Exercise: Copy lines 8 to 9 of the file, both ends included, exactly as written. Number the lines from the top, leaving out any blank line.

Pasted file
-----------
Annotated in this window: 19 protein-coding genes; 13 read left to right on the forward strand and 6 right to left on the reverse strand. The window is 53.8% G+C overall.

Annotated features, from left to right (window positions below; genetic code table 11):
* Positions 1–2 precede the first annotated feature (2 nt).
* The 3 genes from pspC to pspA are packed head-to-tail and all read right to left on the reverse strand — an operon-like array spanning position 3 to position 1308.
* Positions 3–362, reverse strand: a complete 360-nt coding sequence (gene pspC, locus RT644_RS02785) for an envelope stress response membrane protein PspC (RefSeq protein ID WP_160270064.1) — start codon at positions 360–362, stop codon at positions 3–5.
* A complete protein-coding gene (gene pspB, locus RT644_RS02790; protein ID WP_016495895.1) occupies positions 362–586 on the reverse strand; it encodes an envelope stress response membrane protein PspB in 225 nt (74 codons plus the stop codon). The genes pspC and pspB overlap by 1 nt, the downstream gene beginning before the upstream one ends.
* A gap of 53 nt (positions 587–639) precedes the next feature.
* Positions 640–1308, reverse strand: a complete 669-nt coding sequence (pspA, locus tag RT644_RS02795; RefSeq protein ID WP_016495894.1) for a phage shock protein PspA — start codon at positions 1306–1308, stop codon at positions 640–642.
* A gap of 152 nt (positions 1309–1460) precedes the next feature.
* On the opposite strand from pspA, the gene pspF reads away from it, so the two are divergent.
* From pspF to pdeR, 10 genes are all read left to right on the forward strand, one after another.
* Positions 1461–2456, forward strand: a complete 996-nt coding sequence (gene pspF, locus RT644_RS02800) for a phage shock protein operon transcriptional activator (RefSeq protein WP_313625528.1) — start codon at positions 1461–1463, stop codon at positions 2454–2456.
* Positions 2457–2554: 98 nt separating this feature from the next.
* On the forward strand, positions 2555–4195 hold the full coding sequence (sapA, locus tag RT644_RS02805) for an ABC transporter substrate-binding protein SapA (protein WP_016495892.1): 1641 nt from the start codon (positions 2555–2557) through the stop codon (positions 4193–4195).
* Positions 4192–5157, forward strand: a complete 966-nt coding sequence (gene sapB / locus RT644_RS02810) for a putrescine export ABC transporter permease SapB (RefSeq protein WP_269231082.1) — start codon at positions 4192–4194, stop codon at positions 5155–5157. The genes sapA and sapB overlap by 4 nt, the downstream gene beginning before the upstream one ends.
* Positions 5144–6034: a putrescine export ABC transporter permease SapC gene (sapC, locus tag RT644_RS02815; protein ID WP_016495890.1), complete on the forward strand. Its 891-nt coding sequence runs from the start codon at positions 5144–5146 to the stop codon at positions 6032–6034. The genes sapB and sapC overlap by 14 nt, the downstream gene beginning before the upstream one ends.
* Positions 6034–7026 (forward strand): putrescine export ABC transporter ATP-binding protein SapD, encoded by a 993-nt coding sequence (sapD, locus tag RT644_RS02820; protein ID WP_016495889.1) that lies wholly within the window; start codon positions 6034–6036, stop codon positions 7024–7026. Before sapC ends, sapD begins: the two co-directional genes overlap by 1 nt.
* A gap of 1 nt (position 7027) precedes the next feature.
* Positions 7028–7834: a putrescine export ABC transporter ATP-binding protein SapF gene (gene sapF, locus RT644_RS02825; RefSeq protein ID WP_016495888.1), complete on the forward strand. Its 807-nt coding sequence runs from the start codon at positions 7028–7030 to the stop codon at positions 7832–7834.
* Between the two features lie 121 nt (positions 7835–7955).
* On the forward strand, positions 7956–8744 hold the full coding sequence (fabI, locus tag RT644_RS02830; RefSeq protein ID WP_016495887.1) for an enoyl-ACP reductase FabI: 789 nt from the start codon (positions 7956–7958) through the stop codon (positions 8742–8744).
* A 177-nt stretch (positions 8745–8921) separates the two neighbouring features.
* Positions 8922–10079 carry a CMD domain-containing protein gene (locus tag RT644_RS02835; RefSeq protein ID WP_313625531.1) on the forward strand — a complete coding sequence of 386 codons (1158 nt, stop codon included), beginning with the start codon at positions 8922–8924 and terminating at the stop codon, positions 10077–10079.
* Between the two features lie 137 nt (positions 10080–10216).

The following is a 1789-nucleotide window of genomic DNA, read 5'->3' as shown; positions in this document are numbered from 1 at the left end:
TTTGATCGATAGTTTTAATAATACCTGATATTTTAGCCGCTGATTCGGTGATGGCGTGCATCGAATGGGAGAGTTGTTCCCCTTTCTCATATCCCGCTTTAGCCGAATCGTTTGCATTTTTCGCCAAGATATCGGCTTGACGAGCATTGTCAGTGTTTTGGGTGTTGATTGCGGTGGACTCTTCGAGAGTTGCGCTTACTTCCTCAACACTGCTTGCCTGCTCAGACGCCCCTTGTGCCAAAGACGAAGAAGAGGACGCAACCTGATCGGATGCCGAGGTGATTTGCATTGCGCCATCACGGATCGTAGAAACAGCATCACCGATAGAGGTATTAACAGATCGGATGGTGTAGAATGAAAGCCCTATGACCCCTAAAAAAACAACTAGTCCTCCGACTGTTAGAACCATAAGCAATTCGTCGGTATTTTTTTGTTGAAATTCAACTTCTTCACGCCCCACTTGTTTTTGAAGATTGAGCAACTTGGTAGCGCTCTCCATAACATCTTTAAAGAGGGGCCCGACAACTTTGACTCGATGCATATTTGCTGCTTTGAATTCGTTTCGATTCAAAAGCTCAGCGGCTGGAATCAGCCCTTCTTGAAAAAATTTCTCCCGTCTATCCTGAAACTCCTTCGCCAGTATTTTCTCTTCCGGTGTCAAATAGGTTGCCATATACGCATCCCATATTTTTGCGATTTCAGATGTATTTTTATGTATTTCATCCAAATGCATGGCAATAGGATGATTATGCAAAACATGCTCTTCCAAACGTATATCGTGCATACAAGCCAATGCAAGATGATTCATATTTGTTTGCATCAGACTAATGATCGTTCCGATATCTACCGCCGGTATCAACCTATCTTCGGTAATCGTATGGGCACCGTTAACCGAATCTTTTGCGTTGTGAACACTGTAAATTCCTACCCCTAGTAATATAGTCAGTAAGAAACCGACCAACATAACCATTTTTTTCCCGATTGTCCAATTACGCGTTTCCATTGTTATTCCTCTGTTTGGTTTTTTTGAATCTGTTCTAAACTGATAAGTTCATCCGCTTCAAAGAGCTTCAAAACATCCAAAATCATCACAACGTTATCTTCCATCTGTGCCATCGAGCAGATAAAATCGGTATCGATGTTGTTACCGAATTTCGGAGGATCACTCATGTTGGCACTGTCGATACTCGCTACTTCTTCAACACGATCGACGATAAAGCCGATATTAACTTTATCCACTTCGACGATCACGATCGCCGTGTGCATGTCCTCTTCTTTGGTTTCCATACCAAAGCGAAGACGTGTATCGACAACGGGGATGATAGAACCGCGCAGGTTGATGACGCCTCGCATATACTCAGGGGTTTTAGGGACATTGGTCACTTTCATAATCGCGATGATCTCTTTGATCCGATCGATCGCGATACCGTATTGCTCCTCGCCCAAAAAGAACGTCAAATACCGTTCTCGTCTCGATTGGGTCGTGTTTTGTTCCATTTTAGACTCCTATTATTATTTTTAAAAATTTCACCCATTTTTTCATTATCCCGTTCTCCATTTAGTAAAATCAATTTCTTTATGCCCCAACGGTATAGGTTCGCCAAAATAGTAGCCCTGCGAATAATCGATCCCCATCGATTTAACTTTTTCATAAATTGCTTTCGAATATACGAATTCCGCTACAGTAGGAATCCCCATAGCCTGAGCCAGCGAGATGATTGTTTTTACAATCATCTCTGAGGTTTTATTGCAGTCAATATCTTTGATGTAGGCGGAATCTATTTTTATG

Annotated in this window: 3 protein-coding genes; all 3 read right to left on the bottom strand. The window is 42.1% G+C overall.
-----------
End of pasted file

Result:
* Positions 640–1308, reverse strand: a complete 669-nt coding sequence (pspA, locus tag RT644_RS02795; RefSeq protein ID WP_016495894.1) for a phage shock protein PspA — start codon at positions 1306–1308, stop codon at positions 640–642.
* A gap of 152 nt (positions 1309–1460) precedes the next feature.